7 1126 Takeshi Matsui et al. / Procedia Computer Science 60 ( 2015 ) Fig. 3. original image Fig. 4. selected feature points in 7 Fig. 5. selected feature points by proposed method 6. Conclusion In this research, focusing on feature point selection under augmented reality, we formulated the new feature point selection problem as 0-1 programming problem incorporating Hellinger distance on objective function. Furthermore, we proposed hybrid metaheuristics through tabu search and memetic algorithm for the formulated problem. An illustrative numerical example for the formulated feature point selection problem was provided to demonstrate the feasibility of the proposed method. However, further computational experiences should be carried out for several types of images. From such experiences the proposed method must be revised. As a subject of future work, other objective functions will be considered elsewhere. References 1. Azuma, R. T., A Survey of Augmented Reality, Teleoperators and Virtual Environments, Vol. 6, No. 4, pp , Bay, H., Tuytelaars, T., Van Gool, L., SURF: Speeded Up Robust Features, Computer Vision and Image Understanding, Vol. 110, No. 3, pp , De Crescenzio, F., Fantini, M., Persiani, F., Di Stefano, L., Azzari, P., Salti, S., Augmented Reality for Aircraft Maintenance Training and Operations Support, Computer Graphics and Applications, IEEE, Vol. 31, No. 1, pp , D Antoni, L., Dunn, A., Jana, S., Kohno, T., Livshits, B., Molnar, D., Moshchuk, A., Roesner, F., Saponas, S., Veanes, M., Wang, H. J., Operating system support for augmented reality applications, HotOS 13 Proceedings of the 14th USENIX conference on Hot Topics in Operating Systems, pp , Fischler, M. A., Bolles, R. C., Random sample consensus: a paradigm for model fitting with applications to image analysis and automated cartography, Communications of the ACM, Vol. 24, No. 6, pp , Forsyth, D. A., Ponce, J., Computer Vision, a modern approach, Prentice Hall, Fukuyama, S., Shirakawa, T., Koutaki, G., Uchimura, K., Feature point auto selected using GA for AR, Information Processing Society of Japan Technical Report, pp. 1 6, 2013 (in Japanese). 8. Guo, Q., Katagiri, H., A memetic algorithm based on tabu search for k-cardinality tree problems, Scientiae Mathematicae Japonicae, Vol. 77, No. 1, pp , Hanafi, S., Freville, A., An efficient tabu search approach for the 0-1 multidimensional knapsack problem, European Journal of Operational Research, Vol. 106, No. 2 3, , 1998.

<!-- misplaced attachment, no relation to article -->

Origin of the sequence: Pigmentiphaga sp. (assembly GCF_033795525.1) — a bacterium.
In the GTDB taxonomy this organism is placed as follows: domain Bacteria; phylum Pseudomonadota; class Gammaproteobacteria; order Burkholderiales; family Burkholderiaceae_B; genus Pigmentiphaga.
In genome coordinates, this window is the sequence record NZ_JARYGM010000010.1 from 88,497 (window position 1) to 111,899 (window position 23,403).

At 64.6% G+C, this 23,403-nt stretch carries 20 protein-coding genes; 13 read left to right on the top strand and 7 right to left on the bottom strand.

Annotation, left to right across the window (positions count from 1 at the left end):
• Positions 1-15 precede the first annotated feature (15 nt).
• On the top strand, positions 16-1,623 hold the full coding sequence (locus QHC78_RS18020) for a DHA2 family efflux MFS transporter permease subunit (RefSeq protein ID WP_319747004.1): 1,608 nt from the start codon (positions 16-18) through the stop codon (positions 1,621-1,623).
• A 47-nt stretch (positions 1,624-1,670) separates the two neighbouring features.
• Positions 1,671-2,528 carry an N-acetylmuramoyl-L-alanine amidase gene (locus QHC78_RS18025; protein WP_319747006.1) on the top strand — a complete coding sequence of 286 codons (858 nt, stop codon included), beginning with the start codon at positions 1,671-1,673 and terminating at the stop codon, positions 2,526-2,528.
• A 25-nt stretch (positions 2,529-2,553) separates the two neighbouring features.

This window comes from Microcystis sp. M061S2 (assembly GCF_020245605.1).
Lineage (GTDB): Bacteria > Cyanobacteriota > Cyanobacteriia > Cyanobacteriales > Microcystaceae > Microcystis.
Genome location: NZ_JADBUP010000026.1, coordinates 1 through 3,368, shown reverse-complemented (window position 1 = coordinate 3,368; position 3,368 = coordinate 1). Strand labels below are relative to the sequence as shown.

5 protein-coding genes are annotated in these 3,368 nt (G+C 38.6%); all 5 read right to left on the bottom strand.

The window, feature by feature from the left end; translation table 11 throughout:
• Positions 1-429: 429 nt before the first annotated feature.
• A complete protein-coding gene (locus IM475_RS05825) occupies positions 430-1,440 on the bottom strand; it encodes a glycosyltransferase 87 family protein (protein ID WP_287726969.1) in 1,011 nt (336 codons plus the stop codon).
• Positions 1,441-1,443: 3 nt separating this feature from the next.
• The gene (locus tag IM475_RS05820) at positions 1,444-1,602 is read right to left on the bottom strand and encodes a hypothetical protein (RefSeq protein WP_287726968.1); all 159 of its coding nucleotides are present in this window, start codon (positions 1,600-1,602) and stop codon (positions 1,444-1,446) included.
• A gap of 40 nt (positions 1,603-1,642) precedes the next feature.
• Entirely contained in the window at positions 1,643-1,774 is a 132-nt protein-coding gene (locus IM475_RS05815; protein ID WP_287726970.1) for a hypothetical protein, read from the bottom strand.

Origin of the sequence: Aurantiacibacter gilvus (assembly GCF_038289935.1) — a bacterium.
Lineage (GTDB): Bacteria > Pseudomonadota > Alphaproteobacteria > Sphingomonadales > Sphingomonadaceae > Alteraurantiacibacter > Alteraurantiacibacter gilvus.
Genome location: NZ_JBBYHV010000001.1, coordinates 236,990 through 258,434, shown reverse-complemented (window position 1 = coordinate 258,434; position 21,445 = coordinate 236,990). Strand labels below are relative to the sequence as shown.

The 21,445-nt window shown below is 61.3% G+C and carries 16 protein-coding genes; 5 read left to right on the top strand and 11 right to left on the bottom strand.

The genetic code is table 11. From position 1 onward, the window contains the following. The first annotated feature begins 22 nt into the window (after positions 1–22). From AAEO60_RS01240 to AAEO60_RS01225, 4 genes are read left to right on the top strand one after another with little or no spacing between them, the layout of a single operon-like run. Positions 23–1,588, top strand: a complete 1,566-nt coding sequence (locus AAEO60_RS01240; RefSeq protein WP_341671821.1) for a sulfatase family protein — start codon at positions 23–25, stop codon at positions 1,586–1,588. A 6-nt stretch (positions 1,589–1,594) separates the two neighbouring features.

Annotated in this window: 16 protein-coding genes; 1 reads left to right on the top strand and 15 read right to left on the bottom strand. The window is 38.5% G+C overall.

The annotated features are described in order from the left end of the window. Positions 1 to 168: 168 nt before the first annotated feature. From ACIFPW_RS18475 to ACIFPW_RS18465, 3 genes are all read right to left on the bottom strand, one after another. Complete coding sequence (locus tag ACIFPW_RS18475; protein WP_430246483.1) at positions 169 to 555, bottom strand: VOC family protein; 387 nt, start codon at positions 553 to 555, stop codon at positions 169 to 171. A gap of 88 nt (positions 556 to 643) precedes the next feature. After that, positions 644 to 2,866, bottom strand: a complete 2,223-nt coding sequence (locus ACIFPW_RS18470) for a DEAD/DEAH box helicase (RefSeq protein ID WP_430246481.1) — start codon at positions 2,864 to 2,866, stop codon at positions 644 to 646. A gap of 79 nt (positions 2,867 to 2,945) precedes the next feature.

8 Takeshi Matsui et al. / Procedia Computer Science 60 ( 2015 ) Hart, W. E., Krasnogor, N., Smith, J. E., Recent Advances in Memetic Algorithms, Springer, Hartley, R., Zisserman, A., Multiple View Geometry in Computer Vision (2nd ed.), Cambridge University Press, Liese, F., Miescke, K.-J., Statistical Decision Theory: Estimation, Testing, and Selection, Springer, Lowe, D. G., Distinctive Image features from Scale-Invariant Keypoints, International Journal of Computer Vision, Vol. 60, No. 2, pp , Moscato, P., On evolution, search optimization, genetic algorithms and martial arts: Toward memetic algorithms, Caltech Concurrent Comput. Program, CalTech, Pasadena, CA, Rep. 826, Rosten, E., Drummond, T., Machine learning for high-speed corner detection, European Conference on Computer Vision, pp , Taylor, S., Rosten, E., Drummond, T., Robust feature matching in 2.3μs, In IEEE CVPR Workshop on Feature Detectors and Descriptors: The State Of The Art and Beyond, pp , Tenmoku, R., Kanbara, M., Yokoya, N., A Wearable Tour Guide System Based on Augmented Reality : Heijyokyuseki Navi, Technical Report of The Institute of Electronics, Information and Communication Engineers, Vol. 103, No. 584, pp. 1 6, 2004 (in Japanese).